Daley: Midway needs fixing up to be put on market; 'If you don't take care of your home, who would [buy it]?'

If Mayor Daley is so determined to privatize Midway Airport, why is he spending nearly $284 million this year to fix it up?

That was the question Tuesday after the mayor unveiled a $2 billion capital-improvement program for 2007 with a host of Midway projects.

They include a consolidated rental car facility, elevated parking structure and security check-point improvements, automated roadfront de-icing, upper-level roadway improvements and revenue control equipment for the terminal garage.

"When we were thinking of privatizing the Skyway, we put an enormous amount of money in there. You have to. Otherwise, it deteriorates. Who wants a deteriorated infrastructure?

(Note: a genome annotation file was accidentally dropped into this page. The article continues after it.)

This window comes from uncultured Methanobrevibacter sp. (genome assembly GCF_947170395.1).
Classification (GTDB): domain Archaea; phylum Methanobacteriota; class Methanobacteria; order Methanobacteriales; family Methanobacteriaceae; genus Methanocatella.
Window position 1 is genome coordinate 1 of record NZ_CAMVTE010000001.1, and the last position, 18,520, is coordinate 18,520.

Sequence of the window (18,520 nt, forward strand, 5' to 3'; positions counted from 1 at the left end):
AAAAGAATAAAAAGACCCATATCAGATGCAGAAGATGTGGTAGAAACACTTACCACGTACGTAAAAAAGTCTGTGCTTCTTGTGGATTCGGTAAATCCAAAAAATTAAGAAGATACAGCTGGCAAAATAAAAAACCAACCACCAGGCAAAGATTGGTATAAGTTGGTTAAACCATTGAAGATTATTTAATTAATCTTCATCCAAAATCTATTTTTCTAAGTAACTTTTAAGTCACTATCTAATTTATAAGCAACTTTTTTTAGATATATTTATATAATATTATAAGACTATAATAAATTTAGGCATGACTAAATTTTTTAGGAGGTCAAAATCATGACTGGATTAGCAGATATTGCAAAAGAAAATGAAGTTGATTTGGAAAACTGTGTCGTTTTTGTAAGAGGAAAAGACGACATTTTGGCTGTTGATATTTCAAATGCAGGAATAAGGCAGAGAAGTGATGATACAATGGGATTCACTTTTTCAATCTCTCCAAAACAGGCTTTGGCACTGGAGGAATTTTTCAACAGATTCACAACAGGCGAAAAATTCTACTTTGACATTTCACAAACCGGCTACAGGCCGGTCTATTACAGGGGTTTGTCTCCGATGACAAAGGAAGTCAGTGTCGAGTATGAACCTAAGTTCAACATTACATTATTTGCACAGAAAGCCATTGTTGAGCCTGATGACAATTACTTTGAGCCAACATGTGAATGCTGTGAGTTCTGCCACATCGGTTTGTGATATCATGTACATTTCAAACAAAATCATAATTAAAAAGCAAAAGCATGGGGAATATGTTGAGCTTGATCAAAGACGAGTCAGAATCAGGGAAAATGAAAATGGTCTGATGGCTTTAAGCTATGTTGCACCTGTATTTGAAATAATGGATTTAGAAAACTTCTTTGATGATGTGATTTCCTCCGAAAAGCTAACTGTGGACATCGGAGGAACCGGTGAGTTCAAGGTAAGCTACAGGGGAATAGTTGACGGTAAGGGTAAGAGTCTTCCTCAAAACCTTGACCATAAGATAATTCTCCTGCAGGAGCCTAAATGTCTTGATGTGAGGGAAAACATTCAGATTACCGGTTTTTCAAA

"It's not saleable. It's like your home. If you don't take care of your home, who would want to buy your home? You always have to invest in a public asset,'' Daley told a news conference at Mabel Manning library, 6 S. Hoyne.

The mayor had originally hoped to seal the Midway deal by Dec. 31 to generate billions to shore up city pensions and finance an array of public works projects.

But he acknowledged Tuesday that may not be possible.


Southwest and other airlines that must approve a Midway lease by a super-majority vote have demanded a share of the profits after paying to rebuild the Southwest Side airport.

They have also questioned whether a private operator could turn a profit without cutting back on maintenance and emergency services.

"The city of Chicago owns the land. It's a very complex and difficult financial transaction, a lot of legal questions about [it].

"It's taking much longer than, to be very frank, the Skyway," Daley said.

Chief Financial Officer Paul Volpe added:

"I'm not going to commit to a time frame. But, I will tell you that we're making progress. . . . We're looking for the right solution."